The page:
Career Transitions

Are careers like adjectives, and have to move along a certain path?


Many people change their career path, sometimes to take on new challenges, sometimes following opportunity or money. As we learn, we develop both expertise and skill sets and in many cases expertise in one area has diminished value in another, meaning that it becomes more difficult to switch as we get older. But there are times when both knowledge and skills can be fully transferred, making the switch a lot easier.

One of the great ironies of my career is that I almost didn’t get to university because I could not pass my English language O level exam. That was a prerequisite, and it took me three attempts before I scraped through. I did graduate with my bachelor’s degree in electrical and electronic engineering.

Approximately 40 years later, I transitioned from being an EDA technologist into a consultant and writer. I have seven books to my name as either writer or editor, and have written thousands of articles for many publications, about 500 at this point just for Semiconductor Engineering. Even to this day, the royalties on my books pay for a lavish, sit-down meal at McDonalds each year.

I started off in hardware engineering, then transitioned fairly quickly into firmware when the company I was working for needed someone to write test code for an avionics computer. I was aghast that such hardware was being verified without any form of simulation, or formalized notions of coverage. I lucked out on the emergence of a new industry, which would later be called EDA. It quite naturally combined the two fields of hardware and software, and I spent most of my working life writing software for simulation and verification. During that time, I progressed from writing the software into defining tool architecture and verification methodologies, spent some time at the corporate level doing M&A, before starting my slide into retirement as a writer.

Most people would transition into management at some point, which also adds a new skill set. That can become a pivot point for many where those management skills become more important than the original skills as an engineer. I never went in that direction, but that’s another story.

Along my path I got a glimpse of the legal industry, where I was centrally involved in a large company patent battle, went through countless hours of depositions, being an expert witness, helping in patent lawsuits, and a whole lot more. At one point, the head of the legal department joked that I deserved an honorary legal degree. I also delved into the finance area in two ways. One was doing analysis of company value as part of M&A activities, doing technical and market due diligence for VCs, and more recently helping financial firms understand many of the intricacies of the semiconductor and EDA industries. Sometimes I have to shake my head with both groups of people when they cannot grasp the basics. I know they are intelligent people, but not when it comes to technology. People have blind spots.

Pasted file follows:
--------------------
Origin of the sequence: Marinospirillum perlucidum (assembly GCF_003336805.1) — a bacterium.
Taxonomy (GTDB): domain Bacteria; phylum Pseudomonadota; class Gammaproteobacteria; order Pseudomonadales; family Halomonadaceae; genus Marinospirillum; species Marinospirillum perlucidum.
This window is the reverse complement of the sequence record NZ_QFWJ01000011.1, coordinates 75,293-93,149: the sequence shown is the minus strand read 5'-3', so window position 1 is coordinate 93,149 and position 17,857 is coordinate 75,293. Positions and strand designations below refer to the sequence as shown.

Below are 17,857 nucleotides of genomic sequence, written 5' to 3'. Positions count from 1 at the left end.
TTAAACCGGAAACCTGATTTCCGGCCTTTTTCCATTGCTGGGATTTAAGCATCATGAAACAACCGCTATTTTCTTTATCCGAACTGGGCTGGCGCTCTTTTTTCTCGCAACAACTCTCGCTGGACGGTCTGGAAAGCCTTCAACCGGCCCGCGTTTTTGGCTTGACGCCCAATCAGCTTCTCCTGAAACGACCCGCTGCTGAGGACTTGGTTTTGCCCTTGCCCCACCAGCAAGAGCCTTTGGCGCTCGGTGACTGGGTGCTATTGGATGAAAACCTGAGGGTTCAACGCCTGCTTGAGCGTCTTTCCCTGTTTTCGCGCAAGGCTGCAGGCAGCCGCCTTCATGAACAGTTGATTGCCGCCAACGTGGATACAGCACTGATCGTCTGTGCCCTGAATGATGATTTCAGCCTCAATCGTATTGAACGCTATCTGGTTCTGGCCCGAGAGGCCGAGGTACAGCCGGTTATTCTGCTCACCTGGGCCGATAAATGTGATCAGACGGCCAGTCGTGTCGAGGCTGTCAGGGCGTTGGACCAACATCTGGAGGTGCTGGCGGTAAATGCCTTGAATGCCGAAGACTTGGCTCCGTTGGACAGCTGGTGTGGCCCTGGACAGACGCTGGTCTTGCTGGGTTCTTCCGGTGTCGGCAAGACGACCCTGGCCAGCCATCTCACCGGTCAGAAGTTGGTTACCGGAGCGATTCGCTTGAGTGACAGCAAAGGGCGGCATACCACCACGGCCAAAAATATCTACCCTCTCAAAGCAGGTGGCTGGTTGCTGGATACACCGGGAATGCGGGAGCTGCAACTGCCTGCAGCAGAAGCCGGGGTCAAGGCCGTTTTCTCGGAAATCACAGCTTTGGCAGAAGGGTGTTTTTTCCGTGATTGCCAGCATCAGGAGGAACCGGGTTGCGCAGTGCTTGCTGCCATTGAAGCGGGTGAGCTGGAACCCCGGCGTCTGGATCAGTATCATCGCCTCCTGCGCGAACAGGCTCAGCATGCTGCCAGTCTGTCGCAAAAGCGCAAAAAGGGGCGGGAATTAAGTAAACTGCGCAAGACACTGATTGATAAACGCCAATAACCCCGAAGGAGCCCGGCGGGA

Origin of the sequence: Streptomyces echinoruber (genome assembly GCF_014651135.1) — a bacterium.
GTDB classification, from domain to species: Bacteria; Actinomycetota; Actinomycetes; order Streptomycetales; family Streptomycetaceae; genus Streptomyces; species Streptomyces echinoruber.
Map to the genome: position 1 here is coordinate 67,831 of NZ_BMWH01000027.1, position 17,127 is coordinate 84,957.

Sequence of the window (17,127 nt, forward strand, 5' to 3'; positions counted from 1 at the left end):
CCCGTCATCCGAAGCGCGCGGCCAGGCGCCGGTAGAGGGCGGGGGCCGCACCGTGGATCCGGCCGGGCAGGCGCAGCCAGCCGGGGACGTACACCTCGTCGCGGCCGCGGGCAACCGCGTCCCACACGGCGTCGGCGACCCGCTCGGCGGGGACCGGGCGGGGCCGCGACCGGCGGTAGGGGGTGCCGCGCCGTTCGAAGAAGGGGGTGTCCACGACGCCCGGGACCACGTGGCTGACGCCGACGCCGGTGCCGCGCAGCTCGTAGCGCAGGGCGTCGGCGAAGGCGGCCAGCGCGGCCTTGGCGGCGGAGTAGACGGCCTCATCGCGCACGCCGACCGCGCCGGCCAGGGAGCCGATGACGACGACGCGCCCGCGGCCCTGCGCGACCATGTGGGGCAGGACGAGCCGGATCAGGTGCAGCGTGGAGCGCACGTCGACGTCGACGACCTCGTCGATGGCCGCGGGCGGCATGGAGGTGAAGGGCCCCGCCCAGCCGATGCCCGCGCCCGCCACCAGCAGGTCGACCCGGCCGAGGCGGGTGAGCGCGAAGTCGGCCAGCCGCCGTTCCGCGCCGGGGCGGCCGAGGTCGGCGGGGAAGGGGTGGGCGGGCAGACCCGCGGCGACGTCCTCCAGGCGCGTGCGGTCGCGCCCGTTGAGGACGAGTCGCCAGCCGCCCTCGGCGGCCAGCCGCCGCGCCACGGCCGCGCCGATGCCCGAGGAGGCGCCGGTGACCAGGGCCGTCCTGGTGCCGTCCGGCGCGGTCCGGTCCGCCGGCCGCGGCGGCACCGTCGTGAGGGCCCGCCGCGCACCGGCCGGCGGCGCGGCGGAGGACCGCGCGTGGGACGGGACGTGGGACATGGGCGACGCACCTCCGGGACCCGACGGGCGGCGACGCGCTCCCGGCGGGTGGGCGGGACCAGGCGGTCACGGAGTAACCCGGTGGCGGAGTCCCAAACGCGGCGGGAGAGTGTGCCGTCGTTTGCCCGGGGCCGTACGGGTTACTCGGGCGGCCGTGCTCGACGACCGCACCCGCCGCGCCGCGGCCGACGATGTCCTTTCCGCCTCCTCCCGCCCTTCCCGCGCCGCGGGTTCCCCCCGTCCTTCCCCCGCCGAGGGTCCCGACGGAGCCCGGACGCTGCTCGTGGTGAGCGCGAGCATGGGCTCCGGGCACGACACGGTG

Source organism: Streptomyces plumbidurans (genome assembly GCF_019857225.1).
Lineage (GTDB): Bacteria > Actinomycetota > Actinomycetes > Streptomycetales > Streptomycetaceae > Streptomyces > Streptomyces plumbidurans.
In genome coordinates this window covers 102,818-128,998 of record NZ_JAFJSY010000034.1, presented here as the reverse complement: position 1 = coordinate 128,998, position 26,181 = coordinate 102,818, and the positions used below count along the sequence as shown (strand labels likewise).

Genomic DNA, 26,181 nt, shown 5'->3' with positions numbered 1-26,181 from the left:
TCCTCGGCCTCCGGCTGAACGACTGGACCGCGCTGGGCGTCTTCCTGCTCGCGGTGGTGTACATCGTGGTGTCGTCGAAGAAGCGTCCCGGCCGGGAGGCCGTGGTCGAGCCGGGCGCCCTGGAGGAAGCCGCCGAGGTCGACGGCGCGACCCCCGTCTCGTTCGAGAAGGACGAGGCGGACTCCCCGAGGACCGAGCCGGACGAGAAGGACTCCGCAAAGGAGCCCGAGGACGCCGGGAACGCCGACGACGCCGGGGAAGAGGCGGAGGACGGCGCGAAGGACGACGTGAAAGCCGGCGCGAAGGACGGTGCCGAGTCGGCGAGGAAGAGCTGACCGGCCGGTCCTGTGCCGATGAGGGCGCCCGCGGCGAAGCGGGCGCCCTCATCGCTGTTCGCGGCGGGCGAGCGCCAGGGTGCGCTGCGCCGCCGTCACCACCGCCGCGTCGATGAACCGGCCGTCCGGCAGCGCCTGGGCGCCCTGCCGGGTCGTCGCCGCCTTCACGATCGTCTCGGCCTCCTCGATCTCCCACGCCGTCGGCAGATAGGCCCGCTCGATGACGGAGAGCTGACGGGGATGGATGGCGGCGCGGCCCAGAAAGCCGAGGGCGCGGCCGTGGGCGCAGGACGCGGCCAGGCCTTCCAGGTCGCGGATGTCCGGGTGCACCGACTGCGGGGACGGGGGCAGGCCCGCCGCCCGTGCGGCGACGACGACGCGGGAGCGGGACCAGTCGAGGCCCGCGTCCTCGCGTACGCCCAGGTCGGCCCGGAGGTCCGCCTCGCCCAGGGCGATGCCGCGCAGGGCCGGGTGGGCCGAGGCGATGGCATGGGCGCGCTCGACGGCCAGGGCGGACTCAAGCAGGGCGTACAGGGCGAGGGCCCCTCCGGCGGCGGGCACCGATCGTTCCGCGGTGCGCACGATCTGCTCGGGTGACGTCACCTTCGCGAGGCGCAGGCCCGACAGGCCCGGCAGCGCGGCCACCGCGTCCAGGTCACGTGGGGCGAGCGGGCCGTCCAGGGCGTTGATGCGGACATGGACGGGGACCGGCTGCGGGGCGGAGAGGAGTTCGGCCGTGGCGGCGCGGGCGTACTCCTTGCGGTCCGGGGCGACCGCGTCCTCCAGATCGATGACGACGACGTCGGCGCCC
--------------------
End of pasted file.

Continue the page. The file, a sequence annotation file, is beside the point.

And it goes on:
Something that struck me is a natural order in which knowledge tends to be picked up. For example, I met several lawyers who started in a high-tech field and then went back to school to get a law degree. I have never heard of a lawyer going back to school to get a high-tech education. The same is true with hardware and software, where I have never heard of a software engineer suddenly deciding they need to design a better processor, or with technology and finance.

Is this similar in some respects to the arbitrary rule of adjectives? Maybe you are not aware of this until it is broken, but adjectives must appear in a defined order: opinion, size, quality, shape, age, color, origin, material, type, and purpose, according to the Cambridge Dictionary. When the order is broken, a sentence just sounds odd. Consider the tall thin engineer, but not the thin tall engineer; or the new red car and not the red new car. How did something like this come into being? Perhaps I should pursue a retirement career in language anthropology.

But the one area in career terms that appears to be bi-directional is high-tech and writing. I started as an engineer and added writing skills to that. There are several such writers working within Semiconductor Engineering, and many others that I know. There are an equal number of people that started off with journalism majors and have managed to pick up enough understanding about the field to be able to write in an intelligent manner. While we may write different types of stories, which possibly appeal to a different audience, I would not want to say one was better than the other.

I do sometimes have a niggle with editors who want my grammar to be perfect and finish up making me sound like a stuffed-up manager when I really wanted to appeal to engineers, but there are some things that are just not worth fighting over. The important thing is that I enjoy sharing what I have learned over the years and helping others accomplish that, when they may not have the desire or skills to do it themselves.

I would love to hear about your career migrations and what you have found either hard or difficult about them. Are there cases that defy the skill set development order, and how have people fared with those transitions?

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